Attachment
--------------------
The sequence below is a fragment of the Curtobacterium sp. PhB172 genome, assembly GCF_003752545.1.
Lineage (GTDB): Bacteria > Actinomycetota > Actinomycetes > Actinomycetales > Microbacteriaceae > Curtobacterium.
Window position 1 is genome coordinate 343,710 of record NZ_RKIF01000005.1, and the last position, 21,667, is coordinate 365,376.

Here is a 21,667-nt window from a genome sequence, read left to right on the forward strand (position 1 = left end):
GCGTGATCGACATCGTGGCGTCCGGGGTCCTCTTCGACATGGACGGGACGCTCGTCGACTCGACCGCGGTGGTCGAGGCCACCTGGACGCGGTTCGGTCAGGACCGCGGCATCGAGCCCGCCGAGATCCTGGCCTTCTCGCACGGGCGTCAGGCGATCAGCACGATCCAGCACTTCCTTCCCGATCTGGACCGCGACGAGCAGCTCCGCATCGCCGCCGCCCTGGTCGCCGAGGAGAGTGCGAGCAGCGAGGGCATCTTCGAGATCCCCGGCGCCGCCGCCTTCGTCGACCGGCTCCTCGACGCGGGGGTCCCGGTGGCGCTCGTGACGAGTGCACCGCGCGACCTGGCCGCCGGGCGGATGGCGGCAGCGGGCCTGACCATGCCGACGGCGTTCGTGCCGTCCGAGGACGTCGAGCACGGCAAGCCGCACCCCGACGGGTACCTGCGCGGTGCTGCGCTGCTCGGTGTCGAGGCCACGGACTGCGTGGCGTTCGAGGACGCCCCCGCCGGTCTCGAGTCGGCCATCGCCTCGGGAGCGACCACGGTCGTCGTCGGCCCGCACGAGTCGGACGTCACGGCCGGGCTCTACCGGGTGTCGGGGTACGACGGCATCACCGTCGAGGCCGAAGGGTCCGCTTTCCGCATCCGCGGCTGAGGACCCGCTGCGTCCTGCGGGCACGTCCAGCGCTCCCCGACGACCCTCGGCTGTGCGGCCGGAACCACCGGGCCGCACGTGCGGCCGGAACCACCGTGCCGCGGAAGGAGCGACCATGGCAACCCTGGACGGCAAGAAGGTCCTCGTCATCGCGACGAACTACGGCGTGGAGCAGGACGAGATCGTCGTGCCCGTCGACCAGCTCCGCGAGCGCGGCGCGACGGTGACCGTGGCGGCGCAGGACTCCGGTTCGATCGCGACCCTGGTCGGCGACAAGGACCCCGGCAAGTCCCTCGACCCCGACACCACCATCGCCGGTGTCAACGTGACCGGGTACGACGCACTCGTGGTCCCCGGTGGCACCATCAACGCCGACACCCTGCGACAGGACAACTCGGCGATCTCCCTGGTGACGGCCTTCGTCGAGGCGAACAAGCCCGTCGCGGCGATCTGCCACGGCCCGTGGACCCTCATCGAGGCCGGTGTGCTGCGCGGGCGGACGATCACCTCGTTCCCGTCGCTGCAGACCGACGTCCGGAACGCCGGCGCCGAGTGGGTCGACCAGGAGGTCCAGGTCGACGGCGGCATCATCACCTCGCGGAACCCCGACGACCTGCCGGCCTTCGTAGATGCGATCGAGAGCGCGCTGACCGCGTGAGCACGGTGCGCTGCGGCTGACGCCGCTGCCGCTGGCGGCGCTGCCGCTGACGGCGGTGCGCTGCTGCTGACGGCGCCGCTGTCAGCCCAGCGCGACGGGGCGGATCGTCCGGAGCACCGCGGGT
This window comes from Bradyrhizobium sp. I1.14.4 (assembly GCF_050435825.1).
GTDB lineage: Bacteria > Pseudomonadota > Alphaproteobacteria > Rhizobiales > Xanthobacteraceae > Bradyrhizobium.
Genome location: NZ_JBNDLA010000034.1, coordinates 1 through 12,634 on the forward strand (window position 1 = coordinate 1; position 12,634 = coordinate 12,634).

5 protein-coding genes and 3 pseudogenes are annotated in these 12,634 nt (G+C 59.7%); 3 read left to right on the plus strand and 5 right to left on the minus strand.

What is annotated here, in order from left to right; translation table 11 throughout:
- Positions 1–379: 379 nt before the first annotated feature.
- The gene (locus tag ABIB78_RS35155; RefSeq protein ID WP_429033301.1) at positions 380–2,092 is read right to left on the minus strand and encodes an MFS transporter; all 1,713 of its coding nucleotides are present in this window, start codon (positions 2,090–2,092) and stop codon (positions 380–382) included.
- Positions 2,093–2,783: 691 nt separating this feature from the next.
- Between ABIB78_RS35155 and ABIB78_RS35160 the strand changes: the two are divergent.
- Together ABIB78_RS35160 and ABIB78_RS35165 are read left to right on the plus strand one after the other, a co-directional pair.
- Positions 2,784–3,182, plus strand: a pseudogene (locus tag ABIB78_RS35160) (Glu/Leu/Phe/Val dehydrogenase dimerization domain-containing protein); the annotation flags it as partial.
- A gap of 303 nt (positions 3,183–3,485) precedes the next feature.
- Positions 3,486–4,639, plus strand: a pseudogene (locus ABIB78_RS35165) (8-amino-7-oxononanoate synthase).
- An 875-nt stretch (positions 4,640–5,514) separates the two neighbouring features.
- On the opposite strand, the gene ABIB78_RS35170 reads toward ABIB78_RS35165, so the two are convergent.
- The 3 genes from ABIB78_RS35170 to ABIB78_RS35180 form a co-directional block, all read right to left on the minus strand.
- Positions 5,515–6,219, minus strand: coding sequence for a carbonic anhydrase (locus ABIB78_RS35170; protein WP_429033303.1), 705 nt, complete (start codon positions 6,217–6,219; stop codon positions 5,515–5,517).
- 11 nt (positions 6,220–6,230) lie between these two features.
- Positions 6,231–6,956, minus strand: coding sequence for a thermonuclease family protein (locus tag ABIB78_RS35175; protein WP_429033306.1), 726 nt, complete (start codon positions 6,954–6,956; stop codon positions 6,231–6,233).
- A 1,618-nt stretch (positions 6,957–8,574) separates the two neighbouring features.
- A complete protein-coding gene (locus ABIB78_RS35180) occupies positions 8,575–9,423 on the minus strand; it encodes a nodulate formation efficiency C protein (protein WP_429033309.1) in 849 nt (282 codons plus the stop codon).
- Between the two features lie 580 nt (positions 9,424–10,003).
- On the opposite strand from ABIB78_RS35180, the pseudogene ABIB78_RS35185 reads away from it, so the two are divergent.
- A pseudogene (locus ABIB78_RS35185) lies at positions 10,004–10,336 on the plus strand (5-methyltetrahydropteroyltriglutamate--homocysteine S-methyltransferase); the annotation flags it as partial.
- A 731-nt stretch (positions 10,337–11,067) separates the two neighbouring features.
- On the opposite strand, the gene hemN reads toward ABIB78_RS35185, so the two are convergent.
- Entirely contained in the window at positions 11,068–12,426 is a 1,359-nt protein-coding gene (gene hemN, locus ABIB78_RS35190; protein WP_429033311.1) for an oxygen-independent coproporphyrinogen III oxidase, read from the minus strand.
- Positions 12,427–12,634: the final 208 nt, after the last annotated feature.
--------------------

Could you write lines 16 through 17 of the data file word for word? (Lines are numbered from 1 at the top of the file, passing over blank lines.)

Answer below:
- Positions 2,784–3,182, plus strand: a pseudogene (locus tag ABIB78_RS35160) (Glu/Leu/Phe/Val dehydrogenase dimerization domain-containing protein); the annotation flags it as partial.
- A gap of 303 nt (positions 3,183–3,485) precedes the next feature.